Article on traditional Chinese medicine
Ng Ek Heng -
Offering the best of east-west medicine
At the age of 37, Singaporean Dr Swee Yong Peng is breaking new grounds in medical practice with his double qualifications in western and Chinese medicine.
For his patients, this combination of western and Chinese medical knowledge can only spell good news but it has required much sacrifice from Yong Peng. He holds a MBBS degree from National University of Singapore and is believed to be the first Singaporean doctor licensed to practice as a Chinese physician. He spent five years studying on part-time basis to get his Diploma in Traditional Chinese Medicine (TCM).
Says Yong Peng: “My career as a doctor takes up to half a day, and I devote up to a third of the time thereafter to promote TCM.” Currently, he is Chief Operating Officer with the Emergency Unit of Parkway Group Healthcare, which has interests in three private hospitals in Singapore. After work, he volunteers his time to give lectures on Chinese herbs and offer his services as a Chinese physician.
He has long had an interest in TCM because “it works”. Since becoming a doctor in 1989, contacts with patients who believe in Chinese medicine only served to heighten his interest. Adds Yong Peng: “There are patients who see both doctors and Chinese physicians for various ailments. But they don’t tell their doctors they are also taking Chinese herbs and vice versa. By taking the initiative to understand TCM, I will be in better position to help them.”
Subsequently, he signed up for the part-time course with the Singapore College of Traditional Chinese Medicine. The college was set up by the Singapore Chinese Physicians Association to promote TCM. In addition to operating a free clinic staffed by volunteer Chinese physicians, the association also funds two research institutes – one focusing on Chinese medicine and drugs, and the other on Chinese acupuncture.
Perseverance and personal sacrifices have been the key in Yong Peng’s goal to be a new breed of doctor with expertise in east-west medicine. Effectively bi-lingual, Yong Peng says his Chinese improved as a result of the TCM course. “It helps to know the language although I understand foreign students in training colleges in China do get by with the help of English translation.”
As a local pioneer, he had to overcome the divide that exists between practitioners of western and Chinese medicine. He says: “I did not tell my other doctor colleagues about the TCM course, and I did not tell my course-mates about my medical background.”
However, all that is water under the bridge as he now awaiting word from China where he is preparing to pursue a Master’s degree in TCM. It will require him to take two months off from his work each year. For his thesis, he is proposing to do a two-year study combining ‘east-west treatment’. He will do research on two groups of patients with coronary heart disease and hypertension. All participants will be treated using western medication and Chinese herbs will be added for half of the group. This will be a scientifically-based study on the benefits and attributes of east-west treatment.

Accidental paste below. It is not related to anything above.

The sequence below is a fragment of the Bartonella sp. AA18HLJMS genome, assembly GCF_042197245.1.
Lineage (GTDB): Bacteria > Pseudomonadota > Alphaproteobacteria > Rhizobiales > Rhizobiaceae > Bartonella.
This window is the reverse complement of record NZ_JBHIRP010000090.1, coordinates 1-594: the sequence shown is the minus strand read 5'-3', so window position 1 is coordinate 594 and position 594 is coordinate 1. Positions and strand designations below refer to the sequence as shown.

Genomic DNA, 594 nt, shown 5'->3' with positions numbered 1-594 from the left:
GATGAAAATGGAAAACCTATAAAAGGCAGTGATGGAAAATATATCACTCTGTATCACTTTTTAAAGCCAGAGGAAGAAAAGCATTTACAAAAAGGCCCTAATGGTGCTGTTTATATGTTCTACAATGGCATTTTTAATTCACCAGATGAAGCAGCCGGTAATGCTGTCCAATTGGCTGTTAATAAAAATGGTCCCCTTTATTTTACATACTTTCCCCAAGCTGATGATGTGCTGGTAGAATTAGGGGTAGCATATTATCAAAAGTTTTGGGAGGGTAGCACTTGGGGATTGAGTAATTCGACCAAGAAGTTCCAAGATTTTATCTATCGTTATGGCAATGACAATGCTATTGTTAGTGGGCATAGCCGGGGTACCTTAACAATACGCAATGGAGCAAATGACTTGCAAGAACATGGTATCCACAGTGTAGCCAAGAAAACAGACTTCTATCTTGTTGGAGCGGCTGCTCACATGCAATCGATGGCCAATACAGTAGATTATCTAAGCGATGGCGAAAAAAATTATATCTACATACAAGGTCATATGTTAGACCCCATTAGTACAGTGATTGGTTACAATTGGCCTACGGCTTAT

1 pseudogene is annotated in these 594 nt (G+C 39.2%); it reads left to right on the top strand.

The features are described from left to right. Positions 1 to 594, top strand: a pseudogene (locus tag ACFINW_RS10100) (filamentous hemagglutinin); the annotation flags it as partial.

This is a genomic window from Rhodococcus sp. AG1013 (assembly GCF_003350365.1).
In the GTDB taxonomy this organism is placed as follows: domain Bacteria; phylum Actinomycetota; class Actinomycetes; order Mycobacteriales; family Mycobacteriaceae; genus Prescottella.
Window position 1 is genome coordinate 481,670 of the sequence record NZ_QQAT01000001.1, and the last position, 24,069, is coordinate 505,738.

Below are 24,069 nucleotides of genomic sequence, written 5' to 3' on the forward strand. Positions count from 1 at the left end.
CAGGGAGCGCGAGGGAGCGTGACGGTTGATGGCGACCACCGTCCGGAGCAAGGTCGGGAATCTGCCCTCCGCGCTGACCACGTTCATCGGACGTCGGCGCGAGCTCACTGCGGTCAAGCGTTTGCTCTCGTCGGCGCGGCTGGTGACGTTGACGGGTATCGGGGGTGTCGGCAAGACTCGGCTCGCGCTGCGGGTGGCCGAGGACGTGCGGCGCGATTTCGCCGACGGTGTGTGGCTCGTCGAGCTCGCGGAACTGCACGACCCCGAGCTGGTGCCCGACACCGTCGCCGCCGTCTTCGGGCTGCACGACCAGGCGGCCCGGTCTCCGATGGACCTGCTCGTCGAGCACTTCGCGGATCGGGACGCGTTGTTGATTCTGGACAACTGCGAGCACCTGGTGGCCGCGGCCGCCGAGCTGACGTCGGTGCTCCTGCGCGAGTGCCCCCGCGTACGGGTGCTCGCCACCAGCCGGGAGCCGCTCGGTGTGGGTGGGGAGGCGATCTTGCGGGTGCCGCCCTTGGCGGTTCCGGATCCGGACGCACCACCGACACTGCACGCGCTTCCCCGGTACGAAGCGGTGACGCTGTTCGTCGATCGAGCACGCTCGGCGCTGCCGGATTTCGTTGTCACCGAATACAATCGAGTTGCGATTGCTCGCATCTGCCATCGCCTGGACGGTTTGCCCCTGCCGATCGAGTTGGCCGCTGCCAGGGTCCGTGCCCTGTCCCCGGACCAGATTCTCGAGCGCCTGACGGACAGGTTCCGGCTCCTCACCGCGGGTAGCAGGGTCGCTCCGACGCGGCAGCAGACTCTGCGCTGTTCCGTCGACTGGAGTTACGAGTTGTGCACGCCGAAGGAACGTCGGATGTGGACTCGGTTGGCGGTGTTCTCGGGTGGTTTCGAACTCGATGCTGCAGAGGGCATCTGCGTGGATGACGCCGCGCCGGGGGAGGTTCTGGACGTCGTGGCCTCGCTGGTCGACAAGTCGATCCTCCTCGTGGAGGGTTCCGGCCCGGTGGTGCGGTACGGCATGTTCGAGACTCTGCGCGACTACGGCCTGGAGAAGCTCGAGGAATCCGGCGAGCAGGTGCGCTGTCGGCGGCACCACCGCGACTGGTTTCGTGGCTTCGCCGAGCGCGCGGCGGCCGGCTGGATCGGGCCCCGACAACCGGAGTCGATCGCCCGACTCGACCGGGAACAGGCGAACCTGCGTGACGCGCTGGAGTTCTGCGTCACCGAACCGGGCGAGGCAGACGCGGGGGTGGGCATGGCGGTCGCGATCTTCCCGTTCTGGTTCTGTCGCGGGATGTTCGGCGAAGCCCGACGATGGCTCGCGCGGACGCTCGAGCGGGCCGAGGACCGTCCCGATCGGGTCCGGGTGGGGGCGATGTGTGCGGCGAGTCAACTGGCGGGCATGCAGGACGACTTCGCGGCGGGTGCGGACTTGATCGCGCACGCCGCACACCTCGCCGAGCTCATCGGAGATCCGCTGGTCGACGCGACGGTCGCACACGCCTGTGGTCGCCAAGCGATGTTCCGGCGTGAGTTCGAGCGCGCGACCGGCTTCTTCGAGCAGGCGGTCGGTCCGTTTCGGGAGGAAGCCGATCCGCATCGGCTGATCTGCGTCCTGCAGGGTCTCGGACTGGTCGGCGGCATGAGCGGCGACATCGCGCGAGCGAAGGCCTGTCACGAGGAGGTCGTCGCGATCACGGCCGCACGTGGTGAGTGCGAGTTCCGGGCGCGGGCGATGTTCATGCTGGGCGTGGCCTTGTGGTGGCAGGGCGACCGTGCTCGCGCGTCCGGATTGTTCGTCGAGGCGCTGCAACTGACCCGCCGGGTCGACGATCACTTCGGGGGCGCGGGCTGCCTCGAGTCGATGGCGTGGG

How has his understanding of TCM added to his perspective as a western-trained doctor?
“It is not good to limit ourselves when the potential exists to combine knowledge and offer patients the best from the two forms of treatment,” says Yong Peng.
He says there may be some ambiguity with TCM but it is not as mystifying. The TCM diploma has imparted to him the fundamentals on ancient studies, diagnosis of diseases the TCM way and the basics of herbs and prescriptions, as well as internal medicine, acupuncture and massage.
As western medicine is based on determining the cause of a disease and TCM is rooted on recognizing and treating the symptoms, the two approaches complement one another.
Adds Yong Peng: “In diagnosis and treatment, each approach may have its limitations. The good thing in practicing east-west medicine is that we can use the combined knowledge to overcome any shortcomings for each field of medicine,” he adds.
Giving an example he says that constant thirst is a side-effect of chemotherapy for which no remedy exists in western medical practice. But certain herbs do provide relief for such patients.
He emphasises that patients are at risk when they take western drugs and Chinese herbs without informing their doctors or Chinese physicians. Taking the pulse is one parameter in the TCM diagnostic process, but the result can be misleading if a patient is prescribed beta blockers, which slow the pulse rate, but chooses not to inform the Chinese physician.
The knowledge gained from his double qualifications in medicine allows him to use different approaches in looking at a health problem. “There is never one side to a coin,” says Yong Peng. “Chances are there are more than two sides to the coin.”
He highlights the analogy where diagnosis using TCM methods may point to a patient having some blood deficiency. This diagnosis can be combined with western medical practice using laboratory analysis of blood samples to rule out renal failure, he adds. There is also scope for more effective treatment using a combination of drugs and herbs as the knowledge base grows for east-west medicine.
Today, he feels he is able to connect better with patients and brief them using knowledge from western and eastern medical perspectives in his clinical sessions.
He says: “I hope in time to come there will be wider acceptance and greater sharing of knowledge between practitioners in the two medical fields. Afterall, TCM is progressive, as evidenced by new formulations for herbs in research work by practitioners of Chinese medicine.” There have also been press reports of local government as well as private hospitals carrying out research on acupuncture therapy which points to the TCM gaining a foothold in mainstream medicine.